But when we look at the wider context of the baptism story, we see it as the beginning of the Gospel. It comes before the story of the temptation in the wilderness, before any teaching or preaching or healing, or dying, before Jesus has begun his ministry, before any stories about what Jesus has done. We are told God declares, “This is my child, the Beloved, in whom I am well-pleased.” With no indications what’s behind, God’s love and blessing is given. And with no indications of what is ahead, it is received.
In that moment of baptism, Jesus is surrendering himself to God’s love. He is letting go of his control and entrusting himself to God. In the depths of the Jordan, the self-centered and self identity is drowned. In the flowing current, any self-serving agenda is carried away. God is pleased because Jesus is putting his life into God’s hands. He is willing to be who God intends. He is acceding to God’s will for his life. This pleases God. Not what Jesus has done, his deeds, but his willing spirit; which will, of course, lead to incredible deeds of powerful love.
It is this surrender when we acknowledge God’s love. When we acknowledge and celebrate God’s love, we learn to trust God. We learn to surrender ourselves to God because we know God only wants our highest good, our deepest joy. When we acknowledge the gift of love we have been given, we can surrender to that love which supports and nurtures us, empowers and embraces us. Gathered in by that love, we want to please our beloved. We want to delight the source of life and joy.
We become part of God’s dreams. We witness to hope in the face of despair. We witness to peace in the face of cruelty and violence. We share the light of justice, exposing oppression, bigotry and greed. We are freed from al other societal and cultural constraints. We are part of God’s powerful loving of this world. When we know we are beloved by God, it is our joy and delight to love as God loves.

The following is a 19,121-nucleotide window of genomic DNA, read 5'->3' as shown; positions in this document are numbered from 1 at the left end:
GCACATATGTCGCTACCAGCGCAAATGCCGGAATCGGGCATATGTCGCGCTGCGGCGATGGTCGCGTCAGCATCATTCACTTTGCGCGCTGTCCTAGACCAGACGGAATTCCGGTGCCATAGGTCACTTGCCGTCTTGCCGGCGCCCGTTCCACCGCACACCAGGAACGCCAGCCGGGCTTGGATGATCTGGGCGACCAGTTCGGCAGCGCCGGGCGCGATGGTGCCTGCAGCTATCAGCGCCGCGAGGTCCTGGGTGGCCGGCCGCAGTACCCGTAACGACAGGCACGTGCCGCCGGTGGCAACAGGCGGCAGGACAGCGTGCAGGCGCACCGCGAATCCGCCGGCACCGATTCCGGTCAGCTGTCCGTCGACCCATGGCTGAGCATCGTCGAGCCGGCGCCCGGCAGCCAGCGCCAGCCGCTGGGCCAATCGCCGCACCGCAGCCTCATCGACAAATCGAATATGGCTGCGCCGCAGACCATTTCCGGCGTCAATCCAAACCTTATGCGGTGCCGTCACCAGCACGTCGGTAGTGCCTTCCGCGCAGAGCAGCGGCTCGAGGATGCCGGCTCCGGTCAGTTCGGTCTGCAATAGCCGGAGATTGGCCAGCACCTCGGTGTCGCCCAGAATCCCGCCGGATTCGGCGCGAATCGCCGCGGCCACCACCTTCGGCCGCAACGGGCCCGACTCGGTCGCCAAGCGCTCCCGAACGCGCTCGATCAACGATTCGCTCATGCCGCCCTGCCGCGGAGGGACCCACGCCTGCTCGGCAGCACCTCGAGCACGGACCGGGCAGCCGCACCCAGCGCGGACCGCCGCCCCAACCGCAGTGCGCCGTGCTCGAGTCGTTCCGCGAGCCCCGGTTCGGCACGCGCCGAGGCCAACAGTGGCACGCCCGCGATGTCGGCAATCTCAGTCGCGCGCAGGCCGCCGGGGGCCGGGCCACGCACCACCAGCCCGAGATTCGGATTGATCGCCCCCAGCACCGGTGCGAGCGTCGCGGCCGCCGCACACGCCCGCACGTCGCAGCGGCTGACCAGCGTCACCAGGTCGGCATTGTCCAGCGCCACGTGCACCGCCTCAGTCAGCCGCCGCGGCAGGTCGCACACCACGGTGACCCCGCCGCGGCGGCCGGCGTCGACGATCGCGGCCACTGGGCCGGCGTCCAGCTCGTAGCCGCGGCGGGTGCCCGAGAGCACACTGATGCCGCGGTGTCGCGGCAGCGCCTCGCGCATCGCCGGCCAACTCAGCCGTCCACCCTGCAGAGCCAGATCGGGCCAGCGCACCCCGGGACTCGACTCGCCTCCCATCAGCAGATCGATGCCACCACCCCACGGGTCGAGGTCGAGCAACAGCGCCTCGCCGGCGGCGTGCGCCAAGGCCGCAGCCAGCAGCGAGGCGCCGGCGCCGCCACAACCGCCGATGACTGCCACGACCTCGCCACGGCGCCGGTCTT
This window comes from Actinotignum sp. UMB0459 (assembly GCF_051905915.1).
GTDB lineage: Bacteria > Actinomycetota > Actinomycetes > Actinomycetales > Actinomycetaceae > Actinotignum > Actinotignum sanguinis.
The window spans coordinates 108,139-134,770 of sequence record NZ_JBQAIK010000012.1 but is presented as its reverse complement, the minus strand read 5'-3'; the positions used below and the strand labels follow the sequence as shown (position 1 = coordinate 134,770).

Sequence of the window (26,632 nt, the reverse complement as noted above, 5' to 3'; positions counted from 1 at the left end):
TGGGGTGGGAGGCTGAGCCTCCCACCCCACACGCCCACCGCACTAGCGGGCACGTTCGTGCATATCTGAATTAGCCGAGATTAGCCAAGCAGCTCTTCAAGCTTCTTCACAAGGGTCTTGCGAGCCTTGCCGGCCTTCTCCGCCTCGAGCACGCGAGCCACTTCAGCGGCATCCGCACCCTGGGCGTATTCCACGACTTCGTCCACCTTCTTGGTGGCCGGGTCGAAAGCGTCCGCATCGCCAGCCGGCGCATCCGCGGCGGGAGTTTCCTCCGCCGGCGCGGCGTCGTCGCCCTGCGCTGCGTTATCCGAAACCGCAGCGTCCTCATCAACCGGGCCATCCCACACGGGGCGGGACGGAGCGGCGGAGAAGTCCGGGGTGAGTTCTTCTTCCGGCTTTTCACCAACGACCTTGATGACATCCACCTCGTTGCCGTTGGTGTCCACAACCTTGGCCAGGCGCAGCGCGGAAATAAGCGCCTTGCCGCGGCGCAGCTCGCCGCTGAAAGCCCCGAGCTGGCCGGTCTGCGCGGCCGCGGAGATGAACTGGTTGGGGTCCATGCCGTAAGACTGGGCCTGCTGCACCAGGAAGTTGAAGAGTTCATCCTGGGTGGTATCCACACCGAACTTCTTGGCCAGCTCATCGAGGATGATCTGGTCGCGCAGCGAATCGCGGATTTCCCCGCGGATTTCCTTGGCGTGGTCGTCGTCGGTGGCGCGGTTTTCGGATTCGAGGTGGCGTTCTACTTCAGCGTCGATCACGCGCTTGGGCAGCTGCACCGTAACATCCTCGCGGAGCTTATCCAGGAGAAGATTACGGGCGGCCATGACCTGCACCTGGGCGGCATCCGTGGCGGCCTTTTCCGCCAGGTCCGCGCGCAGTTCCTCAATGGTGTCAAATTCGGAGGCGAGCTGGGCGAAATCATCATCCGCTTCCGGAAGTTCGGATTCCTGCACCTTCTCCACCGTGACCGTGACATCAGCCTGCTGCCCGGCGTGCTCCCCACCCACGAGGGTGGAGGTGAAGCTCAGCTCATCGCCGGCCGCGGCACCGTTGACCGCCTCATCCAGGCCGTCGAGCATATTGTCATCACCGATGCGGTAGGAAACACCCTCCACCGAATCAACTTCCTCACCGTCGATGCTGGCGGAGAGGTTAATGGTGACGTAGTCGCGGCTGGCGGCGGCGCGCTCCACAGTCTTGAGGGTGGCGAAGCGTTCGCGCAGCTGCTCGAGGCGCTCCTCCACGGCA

When we surrender to God’s love; when we trust God; when we abandon our self-centeredness, we please God. When we are open to becoming the precious, unique individual God intends for each one of us to be, we please God. When we listen and tune out all the other voices, – the voices that say “You’re a failure.” “There’s nothing you can do.” “It can’t be changed.” “You have no choice.” “You’re not good enough.” “No one cares.” There will still be the voice that can’t be silenced; can’t be muted; can’t be turned off. The voice over which we have no control. The still speaking voice uttering love.
The L’Arche Communities were established by Jean Vamier as a refuge for people with mental handicaps, who are limited physically and intellectually. They live in community sharing their lives with those of “normal” abilities. Vamier tells this story about one of the residents.
“In one of our communities there is a man called Pierre who has a mental handicap. One day someone asked him, “Do you like praying?”
He answered, “Yes”.
He was asked what he did when he prayed.
The answer, “I listen”.
“And what does God say to you?”
“God says you are my beloved son.”
(Quoted from Resources for Preaching and Worship Year A: Quotations, Meditations, Poetry, and Prayers, compiled by Hannah Ward and Jennifer Wild. P 48.)
It is all we need to hear. Interestingly, the Baptistery at Pisa has amazing acoustics. In its way it is an architectural marvel. A whisper uttered from the center of the rotunda reverberates and echoes throughout the expansive space. “You are my beloved.” That’s all we need to hear. Everything else will follow.
You, too, are baptized. Keep listening. Amen